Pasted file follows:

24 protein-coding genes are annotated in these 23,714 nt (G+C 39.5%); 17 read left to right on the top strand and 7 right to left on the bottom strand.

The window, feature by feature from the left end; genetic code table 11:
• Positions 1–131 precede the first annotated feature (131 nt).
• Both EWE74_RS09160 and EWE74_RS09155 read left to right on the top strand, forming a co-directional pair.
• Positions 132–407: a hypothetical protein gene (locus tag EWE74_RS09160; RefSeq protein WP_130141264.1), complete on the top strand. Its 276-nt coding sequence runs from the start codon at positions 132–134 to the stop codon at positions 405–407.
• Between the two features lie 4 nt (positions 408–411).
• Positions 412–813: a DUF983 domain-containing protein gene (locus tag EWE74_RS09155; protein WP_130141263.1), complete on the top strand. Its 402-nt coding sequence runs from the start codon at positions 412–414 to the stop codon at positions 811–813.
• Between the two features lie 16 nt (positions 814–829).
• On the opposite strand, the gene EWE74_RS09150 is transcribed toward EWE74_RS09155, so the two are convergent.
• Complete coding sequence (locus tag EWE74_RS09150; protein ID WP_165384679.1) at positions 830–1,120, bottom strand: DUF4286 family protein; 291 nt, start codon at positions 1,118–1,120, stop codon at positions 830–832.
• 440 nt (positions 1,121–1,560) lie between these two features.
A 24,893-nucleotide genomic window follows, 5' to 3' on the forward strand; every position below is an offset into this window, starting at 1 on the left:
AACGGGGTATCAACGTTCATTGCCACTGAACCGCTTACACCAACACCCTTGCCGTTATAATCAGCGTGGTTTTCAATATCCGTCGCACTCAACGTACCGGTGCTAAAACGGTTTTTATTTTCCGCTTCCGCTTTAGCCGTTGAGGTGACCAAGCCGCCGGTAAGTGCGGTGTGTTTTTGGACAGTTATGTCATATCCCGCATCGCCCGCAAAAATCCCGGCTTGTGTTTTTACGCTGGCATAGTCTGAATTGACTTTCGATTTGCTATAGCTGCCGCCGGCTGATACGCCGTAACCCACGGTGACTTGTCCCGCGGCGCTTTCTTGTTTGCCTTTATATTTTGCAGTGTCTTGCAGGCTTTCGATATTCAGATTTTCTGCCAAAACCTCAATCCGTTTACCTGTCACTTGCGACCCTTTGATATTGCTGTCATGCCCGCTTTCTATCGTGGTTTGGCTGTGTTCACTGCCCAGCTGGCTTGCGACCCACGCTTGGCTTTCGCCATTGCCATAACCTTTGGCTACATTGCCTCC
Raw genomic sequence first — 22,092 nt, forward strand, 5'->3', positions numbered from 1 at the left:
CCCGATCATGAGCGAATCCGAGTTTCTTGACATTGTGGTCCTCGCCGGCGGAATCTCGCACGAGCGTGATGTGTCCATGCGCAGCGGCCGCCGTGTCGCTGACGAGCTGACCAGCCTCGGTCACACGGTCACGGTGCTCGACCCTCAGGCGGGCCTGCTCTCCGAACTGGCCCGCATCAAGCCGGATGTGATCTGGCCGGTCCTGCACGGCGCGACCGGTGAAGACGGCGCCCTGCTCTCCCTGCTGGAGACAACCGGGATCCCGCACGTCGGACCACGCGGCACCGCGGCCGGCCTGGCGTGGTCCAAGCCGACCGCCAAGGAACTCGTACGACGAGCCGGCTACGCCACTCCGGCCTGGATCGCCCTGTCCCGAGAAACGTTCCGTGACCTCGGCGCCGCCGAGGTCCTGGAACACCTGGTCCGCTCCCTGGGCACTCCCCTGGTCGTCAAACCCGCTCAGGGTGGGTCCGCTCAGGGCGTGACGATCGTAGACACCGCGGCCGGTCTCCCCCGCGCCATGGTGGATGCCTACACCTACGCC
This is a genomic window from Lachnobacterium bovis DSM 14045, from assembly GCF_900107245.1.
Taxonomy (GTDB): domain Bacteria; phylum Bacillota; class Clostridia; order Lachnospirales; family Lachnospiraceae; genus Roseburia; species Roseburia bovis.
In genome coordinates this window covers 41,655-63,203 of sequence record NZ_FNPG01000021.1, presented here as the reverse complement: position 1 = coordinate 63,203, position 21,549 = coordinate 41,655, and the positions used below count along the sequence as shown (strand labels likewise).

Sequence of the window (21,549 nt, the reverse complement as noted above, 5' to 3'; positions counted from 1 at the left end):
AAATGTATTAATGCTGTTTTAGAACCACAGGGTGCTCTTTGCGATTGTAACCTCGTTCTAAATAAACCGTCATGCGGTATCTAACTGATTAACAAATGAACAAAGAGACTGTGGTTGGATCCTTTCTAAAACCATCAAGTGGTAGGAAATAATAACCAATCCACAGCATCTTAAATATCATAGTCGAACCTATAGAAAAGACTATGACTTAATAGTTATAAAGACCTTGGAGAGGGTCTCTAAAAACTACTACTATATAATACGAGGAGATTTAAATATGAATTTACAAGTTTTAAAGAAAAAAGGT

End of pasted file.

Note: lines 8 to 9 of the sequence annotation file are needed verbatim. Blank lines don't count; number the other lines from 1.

• Between the two features lie 16 nt (positions 814–829).
• On the opposite strand, the gene EWE74_RS09150 is transcribed toward EWE74_RS09155, so the two are convergent.